Today, at the end of a circuitous journey that has taken me through briars, brambles, lollipops, and “chocolate milk” to an apparently final chapter as a college professor, I find myself asking from time to time, “Was it really worth it?”

The answer…which I have to keep repeating each time I crawl into my closet…is “I think so.”

Sure, there have been tangible rewards…awards for (pat on the back) amazing PR programs; commendations for outstanding service; promotions.

And then there’s the inevitable second-guessing… “Why?”… “Was it really that good?”… “Will they take it away?”

There are also the less tangible but, to me, more meaningful rewards…comments from current and former students about something I’ve done that was of value…feedback from professional colleagues about a successful program or service to which I contributed.

Each time one of these occurs, the closet door inches open, letting a little sunlight in for a brief moment.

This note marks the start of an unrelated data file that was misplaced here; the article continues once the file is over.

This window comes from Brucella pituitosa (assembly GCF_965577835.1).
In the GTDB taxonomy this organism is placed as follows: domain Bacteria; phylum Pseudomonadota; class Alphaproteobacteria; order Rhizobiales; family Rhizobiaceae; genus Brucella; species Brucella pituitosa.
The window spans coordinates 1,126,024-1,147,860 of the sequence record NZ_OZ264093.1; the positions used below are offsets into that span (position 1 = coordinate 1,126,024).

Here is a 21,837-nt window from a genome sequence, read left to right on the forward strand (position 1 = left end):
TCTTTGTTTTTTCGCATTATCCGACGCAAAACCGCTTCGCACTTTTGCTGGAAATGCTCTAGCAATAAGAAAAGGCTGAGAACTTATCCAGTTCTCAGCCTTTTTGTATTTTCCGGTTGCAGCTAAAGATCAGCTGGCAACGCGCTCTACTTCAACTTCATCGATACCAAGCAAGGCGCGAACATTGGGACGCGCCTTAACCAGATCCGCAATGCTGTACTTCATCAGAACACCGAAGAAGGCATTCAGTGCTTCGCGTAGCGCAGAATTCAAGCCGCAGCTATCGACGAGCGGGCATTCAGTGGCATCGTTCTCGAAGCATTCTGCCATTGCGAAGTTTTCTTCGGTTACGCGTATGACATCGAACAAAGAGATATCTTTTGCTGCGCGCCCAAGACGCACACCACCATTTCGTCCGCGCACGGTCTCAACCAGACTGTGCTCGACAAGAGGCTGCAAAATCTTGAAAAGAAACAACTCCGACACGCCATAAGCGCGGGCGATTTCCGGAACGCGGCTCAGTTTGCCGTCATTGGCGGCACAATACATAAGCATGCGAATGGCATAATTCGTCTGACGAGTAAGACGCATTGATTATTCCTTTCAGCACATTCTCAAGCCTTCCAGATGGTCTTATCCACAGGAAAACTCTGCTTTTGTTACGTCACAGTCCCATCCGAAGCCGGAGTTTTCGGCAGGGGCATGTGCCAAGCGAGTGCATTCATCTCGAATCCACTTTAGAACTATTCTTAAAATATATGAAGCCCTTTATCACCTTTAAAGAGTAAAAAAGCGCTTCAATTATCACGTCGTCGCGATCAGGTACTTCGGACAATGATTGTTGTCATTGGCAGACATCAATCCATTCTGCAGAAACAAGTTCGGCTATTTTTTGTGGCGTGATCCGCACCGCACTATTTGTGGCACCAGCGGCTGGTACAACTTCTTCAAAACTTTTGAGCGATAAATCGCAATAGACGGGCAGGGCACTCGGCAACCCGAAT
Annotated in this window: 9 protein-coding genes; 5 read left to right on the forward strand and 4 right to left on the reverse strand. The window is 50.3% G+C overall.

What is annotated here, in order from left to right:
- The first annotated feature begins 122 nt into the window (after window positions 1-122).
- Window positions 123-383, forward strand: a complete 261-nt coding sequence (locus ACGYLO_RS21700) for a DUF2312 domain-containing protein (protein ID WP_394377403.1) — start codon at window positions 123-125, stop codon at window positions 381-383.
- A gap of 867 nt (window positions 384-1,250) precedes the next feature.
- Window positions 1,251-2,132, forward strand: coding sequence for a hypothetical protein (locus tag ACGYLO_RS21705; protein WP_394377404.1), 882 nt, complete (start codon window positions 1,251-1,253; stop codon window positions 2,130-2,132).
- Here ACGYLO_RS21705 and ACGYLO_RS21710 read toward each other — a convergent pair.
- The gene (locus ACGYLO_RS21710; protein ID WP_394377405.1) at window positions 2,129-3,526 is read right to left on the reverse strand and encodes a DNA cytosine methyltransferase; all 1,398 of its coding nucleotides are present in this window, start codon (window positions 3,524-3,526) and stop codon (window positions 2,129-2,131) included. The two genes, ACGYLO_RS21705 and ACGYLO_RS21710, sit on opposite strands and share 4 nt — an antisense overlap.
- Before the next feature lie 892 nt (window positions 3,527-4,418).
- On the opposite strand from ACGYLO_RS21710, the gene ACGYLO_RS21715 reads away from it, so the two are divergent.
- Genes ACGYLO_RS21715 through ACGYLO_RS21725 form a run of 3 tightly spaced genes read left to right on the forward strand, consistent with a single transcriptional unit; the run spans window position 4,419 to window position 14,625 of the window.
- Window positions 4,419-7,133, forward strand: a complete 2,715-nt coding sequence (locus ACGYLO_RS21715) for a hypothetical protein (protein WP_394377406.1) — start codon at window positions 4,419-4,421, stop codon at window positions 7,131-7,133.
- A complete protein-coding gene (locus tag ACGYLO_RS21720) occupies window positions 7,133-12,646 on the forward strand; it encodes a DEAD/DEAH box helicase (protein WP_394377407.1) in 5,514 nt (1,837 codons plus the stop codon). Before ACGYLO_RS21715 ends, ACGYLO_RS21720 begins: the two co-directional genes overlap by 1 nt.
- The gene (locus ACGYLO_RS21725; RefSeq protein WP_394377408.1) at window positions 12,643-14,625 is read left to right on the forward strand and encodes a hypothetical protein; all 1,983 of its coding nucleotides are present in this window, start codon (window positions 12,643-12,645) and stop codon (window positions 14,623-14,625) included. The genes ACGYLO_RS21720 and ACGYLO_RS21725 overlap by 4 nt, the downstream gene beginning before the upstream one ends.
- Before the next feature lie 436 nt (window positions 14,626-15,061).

The conclusion I’ve come to is that, if I want more light in my closet, I’m going to have to do more for others. And the good news is that this is something that truly does come naturally to me. I don’t intentionally go looking for “good deeds” to do. But opportunities seem to come my way pretty often, and I don’t/can’t/won’t say “no” to any.

As we ease slowly toward the new year and its new challenges, I look forward to continuing to do what brings me the most genuine joy…helping others. Sure. There will be bumps in the road.
But, in the end, if I’m lucky, I will smile and repeat, as I do so often, the words of Kahlil Gibran in “The Prophet”: “For in the dew of little things, the heart finds its morning and is refreshed.”

Posted in careers, public relations, Thinking | Tagged , , , | 2 Comments